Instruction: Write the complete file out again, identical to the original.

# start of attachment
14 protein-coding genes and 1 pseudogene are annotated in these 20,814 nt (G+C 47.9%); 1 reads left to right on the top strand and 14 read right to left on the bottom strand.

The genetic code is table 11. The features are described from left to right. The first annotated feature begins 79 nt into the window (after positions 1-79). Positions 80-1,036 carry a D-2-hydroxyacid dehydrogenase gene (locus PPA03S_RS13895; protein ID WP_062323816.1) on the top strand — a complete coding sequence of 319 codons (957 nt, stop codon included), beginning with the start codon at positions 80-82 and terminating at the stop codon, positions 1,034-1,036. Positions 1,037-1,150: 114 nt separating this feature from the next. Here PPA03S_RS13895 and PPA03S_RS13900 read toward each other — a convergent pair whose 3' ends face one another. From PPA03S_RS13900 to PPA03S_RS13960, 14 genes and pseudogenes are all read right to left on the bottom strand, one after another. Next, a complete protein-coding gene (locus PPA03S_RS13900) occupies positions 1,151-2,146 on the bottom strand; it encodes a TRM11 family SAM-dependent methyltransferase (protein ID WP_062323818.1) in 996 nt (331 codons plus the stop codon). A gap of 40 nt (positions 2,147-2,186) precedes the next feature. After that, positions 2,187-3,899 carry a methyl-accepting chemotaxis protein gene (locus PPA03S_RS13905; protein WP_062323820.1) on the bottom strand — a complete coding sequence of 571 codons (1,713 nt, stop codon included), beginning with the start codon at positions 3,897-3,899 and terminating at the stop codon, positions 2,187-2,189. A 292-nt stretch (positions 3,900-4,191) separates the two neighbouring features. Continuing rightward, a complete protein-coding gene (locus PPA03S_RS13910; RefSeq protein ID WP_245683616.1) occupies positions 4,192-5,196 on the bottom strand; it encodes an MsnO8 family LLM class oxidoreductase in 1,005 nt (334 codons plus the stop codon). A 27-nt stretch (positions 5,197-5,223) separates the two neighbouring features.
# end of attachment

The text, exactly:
14 protein-coding genes and 1 pseudogene are annotated in these 20,814 nt (G+C 47.9%); 1 reads left to right on the top strand and 14 read right to left on the bottom strand.

The genetic code is table 11. The features are described from left to right. The first annotated feature begins 79 nt into the window (after positions 1-79). Positions 80-1,036 carry a D-2-hydroxyacid dehydrogenase gene (locus PPA03S_RS13895; protein ID WP_062323816.1) on the top strand — a complete coding sequence of 319 codons (957 nt, stop codon included), beginning with the start codon at positions 80-82 and terminating at the stop codon, positions 1,034-1,036. Positions 1,037-1,150: 114 nt separating this feature from the next. Here PPA03S_RS13895 and PPA03S_RS13900 read toward each other — a convergent pair whose 3' ends face one another. From PPA03S_RS13900 to PPA03S_RS13960, 14 genes and pseudogenes are all read right to left on the bottom strand, one after another. Next, a complete protein-coding gene (locus PPA03S_RS13900) occupies positions 1,151-2,146 on the bottom strand; it encodes a TRM11 family SAM-dependent methyltransferase (protein ID WP_062323818.1) in 996 nt (331 codons plus the stop codon). A gap of 40 nt (positions 2,147-2,186) precedes the next feature. After that, positions 2,187-3,899 carry a methyl-accepting chemotaxis protein gene (locus PPA03S_RS13905; protein WP_062323820.1) on the bottom strand — a complete coding sequence of 571 codons (1,713 nt, stop codon included), beginning with the start codon at positions 3,897-3,899 and terminating at the stop codon, positions 2,187-2,189. A 292-nt stretch (positions 3,900-4,191) separates the two neighbouring features. Continuing rightward, a complete protein-coding gene (locus PPA03S_RS13910; RefSeq protein ID WP_245683616.1) occupies positions 4,192-5,196 on the bottom strand; it encodes an MsnO8 family LLM class oxidoreductase in 1,005 nt (334 codons plus the stop codon). A 27-nt stretch (positions 5,197-5,223) separates the two neighbouring features.